This unfolds as one of the better subplots of the series so far, as everybody’s favourite homeless man teaches his family to live Rico-style. See beef jerky magicked from the depths of a gas station vacuum cleaner. Marvel at Kip emerging from the drive-thru car wash, looking like Michael Cera after a Jersey Shore makeover. Admire Uncle Rico’s wolf ear, courtesy of Howie, the much-cheaper-than-a-doctor taxidermist. You kill ‘em, he’ll fill ‘em. Rico’s “The whole world is your TV set” philosophy might well be the highlight of the entire episode, if it weren’t for that wolf ear. Hot dang, that wolf ear. Just you watch, this time next year everyone’ll have one.
Back at the FFA competition, Napoleon is tricked into a midnight picnic by the promise of tickles from Nicole the FFA Queen. Buried neck deep in soil by her mere moments later, he’s still not quite convinced she’s Filson’s fiancée. To make matters worse, Pedro has been buried in with him, in what Napoleon has already dubbed ‘The Love Dungeon’. They fight and squabble and head-butt into the wee hours, until Rico’s wolf ear (pre-order yours now) hears their distant bickering.
One swift clamp-based rescue and a round of apologies later, Napoleon and Pedro are now faced with playing a long day’s catch-up to Filson’s impressive lead. Luckily, Napoleon didn’t win by accident last year. He genuinely lives and breathes farming, so they ace events like Sheep Shearing, Well Rescue and the always challenging Sittin’ A Spell, maxing out the judge’s Relax-O-Meter.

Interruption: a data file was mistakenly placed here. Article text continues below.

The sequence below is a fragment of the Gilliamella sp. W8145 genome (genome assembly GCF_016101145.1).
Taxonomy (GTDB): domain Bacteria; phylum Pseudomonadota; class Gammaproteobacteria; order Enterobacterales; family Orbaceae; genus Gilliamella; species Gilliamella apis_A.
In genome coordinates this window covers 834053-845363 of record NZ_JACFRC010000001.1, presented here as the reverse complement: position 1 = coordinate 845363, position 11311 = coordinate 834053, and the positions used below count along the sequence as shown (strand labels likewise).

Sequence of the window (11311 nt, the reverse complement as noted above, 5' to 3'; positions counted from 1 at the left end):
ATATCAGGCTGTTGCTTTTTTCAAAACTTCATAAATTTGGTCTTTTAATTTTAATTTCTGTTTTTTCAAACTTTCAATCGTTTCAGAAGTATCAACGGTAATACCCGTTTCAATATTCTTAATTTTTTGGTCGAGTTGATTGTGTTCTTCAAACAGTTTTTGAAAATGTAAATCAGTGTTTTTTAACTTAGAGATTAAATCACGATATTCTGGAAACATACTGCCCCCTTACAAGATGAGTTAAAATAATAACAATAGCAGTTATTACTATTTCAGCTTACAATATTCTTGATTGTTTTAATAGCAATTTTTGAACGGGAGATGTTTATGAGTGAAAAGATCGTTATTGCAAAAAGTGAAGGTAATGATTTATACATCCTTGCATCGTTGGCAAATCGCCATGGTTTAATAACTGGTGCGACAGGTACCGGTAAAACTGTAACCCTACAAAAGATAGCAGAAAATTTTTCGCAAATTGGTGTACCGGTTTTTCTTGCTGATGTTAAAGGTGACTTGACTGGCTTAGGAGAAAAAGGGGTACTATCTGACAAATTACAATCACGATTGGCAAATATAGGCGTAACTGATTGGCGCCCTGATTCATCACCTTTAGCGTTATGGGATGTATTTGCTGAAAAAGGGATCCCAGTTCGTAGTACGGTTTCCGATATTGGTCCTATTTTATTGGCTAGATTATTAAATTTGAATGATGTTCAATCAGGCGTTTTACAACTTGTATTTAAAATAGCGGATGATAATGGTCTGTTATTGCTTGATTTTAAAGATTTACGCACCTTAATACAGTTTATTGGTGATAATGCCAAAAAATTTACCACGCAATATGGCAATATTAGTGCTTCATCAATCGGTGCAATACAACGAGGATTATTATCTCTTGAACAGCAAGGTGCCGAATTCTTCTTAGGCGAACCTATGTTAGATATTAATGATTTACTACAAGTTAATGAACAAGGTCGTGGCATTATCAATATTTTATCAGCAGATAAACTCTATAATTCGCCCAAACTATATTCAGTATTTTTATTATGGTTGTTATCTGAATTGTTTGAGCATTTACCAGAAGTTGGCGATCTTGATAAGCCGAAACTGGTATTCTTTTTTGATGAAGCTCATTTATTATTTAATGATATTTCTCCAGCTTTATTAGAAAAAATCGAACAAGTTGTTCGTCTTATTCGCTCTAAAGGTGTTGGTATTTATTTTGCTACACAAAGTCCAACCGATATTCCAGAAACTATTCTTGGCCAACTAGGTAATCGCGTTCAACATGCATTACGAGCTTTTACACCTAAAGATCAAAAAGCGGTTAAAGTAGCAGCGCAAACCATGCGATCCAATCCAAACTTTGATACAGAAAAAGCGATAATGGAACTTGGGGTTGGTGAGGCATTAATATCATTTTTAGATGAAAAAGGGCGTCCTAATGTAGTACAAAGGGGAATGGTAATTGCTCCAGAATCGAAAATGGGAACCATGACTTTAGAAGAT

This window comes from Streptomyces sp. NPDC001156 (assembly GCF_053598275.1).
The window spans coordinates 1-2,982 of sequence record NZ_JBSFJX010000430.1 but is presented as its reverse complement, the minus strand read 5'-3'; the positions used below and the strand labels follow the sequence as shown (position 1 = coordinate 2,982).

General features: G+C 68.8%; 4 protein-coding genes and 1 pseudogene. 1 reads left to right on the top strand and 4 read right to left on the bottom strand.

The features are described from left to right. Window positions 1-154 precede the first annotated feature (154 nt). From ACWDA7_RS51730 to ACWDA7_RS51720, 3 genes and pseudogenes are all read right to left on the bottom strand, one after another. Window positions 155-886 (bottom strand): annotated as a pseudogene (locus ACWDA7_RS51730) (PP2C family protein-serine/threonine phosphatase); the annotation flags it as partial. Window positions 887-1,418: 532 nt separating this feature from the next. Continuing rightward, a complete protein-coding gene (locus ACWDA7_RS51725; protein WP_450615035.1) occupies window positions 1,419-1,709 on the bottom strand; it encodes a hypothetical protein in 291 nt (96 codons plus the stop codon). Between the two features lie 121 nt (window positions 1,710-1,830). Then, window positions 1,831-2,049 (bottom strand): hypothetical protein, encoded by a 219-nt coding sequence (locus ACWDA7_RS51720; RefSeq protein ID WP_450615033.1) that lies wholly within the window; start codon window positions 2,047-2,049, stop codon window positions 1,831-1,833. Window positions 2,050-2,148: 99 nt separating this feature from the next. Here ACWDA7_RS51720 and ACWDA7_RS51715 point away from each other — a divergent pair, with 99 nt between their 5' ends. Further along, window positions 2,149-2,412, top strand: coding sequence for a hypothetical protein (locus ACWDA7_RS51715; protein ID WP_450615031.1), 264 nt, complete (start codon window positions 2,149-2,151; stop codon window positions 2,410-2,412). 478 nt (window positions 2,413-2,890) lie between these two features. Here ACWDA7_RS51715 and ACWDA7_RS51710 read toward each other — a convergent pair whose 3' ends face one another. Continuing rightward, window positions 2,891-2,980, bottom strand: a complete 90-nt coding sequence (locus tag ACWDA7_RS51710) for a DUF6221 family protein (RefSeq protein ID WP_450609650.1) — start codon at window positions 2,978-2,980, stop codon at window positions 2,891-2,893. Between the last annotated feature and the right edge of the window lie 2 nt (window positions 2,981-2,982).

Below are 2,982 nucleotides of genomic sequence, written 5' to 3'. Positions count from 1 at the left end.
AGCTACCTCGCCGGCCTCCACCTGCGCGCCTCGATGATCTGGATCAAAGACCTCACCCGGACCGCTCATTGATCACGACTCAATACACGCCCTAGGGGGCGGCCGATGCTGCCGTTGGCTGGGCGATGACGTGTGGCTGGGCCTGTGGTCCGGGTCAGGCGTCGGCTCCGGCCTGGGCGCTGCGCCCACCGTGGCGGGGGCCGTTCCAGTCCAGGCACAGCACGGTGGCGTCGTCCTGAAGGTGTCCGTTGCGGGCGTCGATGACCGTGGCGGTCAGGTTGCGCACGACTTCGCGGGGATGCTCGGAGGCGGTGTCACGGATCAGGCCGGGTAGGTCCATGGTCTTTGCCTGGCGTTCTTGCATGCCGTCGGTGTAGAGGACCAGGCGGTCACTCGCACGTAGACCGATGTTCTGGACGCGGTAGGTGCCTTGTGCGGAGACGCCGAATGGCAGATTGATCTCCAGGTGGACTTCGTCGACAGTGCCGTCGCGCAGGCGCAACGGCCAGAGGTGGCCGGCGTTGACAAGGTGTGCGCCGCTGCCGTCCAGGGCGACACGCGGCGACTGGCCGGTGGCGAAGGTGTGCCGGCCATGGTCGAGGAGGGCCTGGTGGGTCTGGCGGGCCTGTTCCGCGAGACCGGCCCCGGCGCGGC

It soon comes down to a tie between Team Filson and Team Dynamite. The tie-breaker is a simple oath recital, nicely resolved with a touching song of friendship improvised by the many-talented Pedro, probably the best friend/landscape gardener/substitute mayor anyone could ever ask for. “This,” the judge declares, “is what the FFA is all about: friendship, loyalty, and timely membership payments.”
Well, that’s it. As the Dynamite family settle down to watch one last edition of Parking In Front Of Some Guy’s House And Watching His Family Eat, we must bid them farewell. It’s been a delightfully bizarre season of stories about ligers, mine shaft monsters, computer love and underground fight clubs. Alright, so it’s really all about friendship and the ties that bind, and those mad weird bits were the icing on the cake.
Perhaps that’s the triumph of Napoleon Dynamite; it sneaks in a heartfelt tale of friendships tested and bested under the cover of compelling quirks and eccentricities, and we don’t mind because it’s not contrived. We don’t feel manipulated into feeling for these characters with a ‘moral lesson of the week’ musical cue or a news-worthy medical condition inflicted on our hero. Jared Hess’s cast of misfits stand on their own sweet skills and comical flaws; on that basis alone, this series needs, nay, deserves a second season.
Next week, nothing. Find something new to do. Make brownies. Start a reading group. Or watch some great films, I guess.
Read our exclusive interview with Napoleon Dynamite co-developer, writer and producer Mike Scully here.
Simon Moore is a budding screenwriter, passionate about films both current and classic. He has a strong comedy leaning with an inexplicable affection for 80s montages and movies that you can’t quite work out on the first viewing.